The UK government yesterday announced a far-reaching package of social distancing measures to suppress the spread of COVID-19. These are based on some Imperial College London modelling work, published here. The model predicts that the UK approach to mitigate the impact of the UK epidemic would indeed reduce the overall number of people affected and those who die, but would still leave hundreds of thousands dead in an overwhelmed healthcare system. In contrast, a more intensive suppression approach would be effective in reversing the epidemic trend and keep the number of new cases to a low level – in the short term, at least.
The model tested and compared the impact of two approaches in the UK and US:
- Mitigation – an attempt to flatten the curve and reduce impact on healthcare systems; the aim is to reduce the reproduction number (the number of secondary cases of each case), but not to <1.
- Suppression – an attempt to reverse epidemic growth by reducing the reproduction number to <1.
Left unchecked, the model predicts that COVID-19 would infect 81% of the UK population and cause more than 0.5m deaths by the summer of 2020. Mitigation was found to halve deaths and reduce the total number of cases by two thirds. However, this would still mean hundreds of thousands of deaths and a healthcare system (particularly intensive care) overutilised many times over.
The outlook for suppression was more positive in a way, with the model predicting that the approach would achieve its aim of reversing epidemic growth and restricting the number of new cases to a low level. However, two major downsides: firstly, the minimum requirements for an effective suppression strategy is extensive social distancing for many months affecting the entire population, and home isolation of cases combined with quarantine of the entire household. Secondly, in the long term, the model predicts that once these drastic social distancing measures are relaxed or removed, we would quickly re-enter the epidemic phase. The model predicted that closing schools and universities would improve the effectiveness of a suppression strategy, but made the point that the consequences may outweigh the benefit of doing this (e.g. if schools closes, many healthcare workers cannot come to work, and outcomes for patients in hospitals could be less favourable).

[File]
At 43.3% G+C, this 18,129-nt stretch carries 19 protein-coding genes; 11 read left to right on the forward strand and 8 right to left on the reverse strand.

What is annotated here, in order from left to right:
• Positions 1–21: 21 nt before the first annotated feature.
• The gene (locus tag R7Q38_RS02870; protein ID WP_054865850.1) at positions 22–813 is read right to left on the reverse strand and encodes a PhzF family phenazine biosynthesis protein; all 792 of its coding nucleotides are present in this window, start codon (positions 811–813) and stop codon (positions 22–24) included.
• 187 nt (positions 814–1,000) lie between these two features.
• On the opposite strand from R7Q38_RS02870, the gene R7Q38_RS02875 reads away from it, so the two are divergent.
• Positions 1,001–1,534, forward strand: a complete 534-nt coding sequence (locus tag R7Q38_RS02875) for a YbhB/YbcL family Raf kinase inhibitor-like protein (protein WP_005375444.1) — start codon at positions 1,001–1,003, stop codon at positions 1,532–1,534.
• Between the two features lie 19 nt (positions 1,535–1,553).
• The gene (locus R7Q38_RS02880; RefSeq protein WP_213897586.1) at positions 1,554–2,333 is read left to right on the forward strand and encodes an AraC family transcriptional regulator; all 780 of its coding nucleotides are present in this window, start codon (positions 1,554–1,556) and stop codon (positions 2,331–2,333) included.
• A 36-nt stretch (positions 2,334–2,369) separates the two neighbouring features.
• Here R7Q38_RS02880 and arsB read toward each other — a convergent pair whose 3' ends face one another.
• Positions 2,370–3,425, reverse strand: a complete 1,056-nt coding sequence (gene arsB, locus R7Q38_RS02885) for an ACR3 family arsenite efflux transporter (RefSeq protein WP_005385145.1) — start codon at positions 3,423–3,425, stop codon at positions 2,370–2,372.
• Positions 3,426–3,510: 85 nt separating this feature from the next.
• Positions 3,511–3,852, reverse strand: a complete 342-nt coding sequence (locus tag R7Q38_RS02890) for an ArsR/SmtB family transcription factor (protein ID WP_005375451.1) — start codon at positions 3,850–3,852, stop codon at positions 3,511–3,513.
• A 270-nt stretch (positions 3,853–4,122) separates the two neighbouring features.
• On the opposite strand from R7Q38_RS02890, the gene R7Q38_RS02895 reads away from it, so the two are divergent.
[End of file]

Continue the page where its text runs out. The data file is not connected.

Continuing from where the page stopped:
The model predicted that stopping mass gatherings would make little impact on the shape of the epidemic, because the contact-time at these events is relatively small compared with time spent in homes, schools, work-places, and other community-based activities (e.g. pubs and theatres).
The parametisation of the model – crucial for the validity of its outcomes – seems reasonable. The only variable that caught my attention was that symptomatic individuals were 50% more likely to transmit to others and asymptomatic individuals; it’s not clear where this estimate came from. Vital to note that the model did not include any ethical or economic implications, which are really important considerations from a policy-maker viewpoint.
This model has clear implications for other parts of the world. Whilst the picture in China is looking considerably better than it was, will the suppression of new cases reverse once the stringent symptomatic management and social distancing is lifted? These models suggest that this is likely, unfortunately. And for the US, the same findings are true – only drastic social distancing will reverse the epidemic.
The proposed solution seems to be a “pulsing” on/off of the stringent social distancing measures until we reach a point that a vaccine is developed. The suggestion is to use the incidence of COVID-19 in the ICU as a trigger point for pulsing the social distancing measures on and off.
As we know, all models are wrong. Let’s hope that this one is one of the useful ones!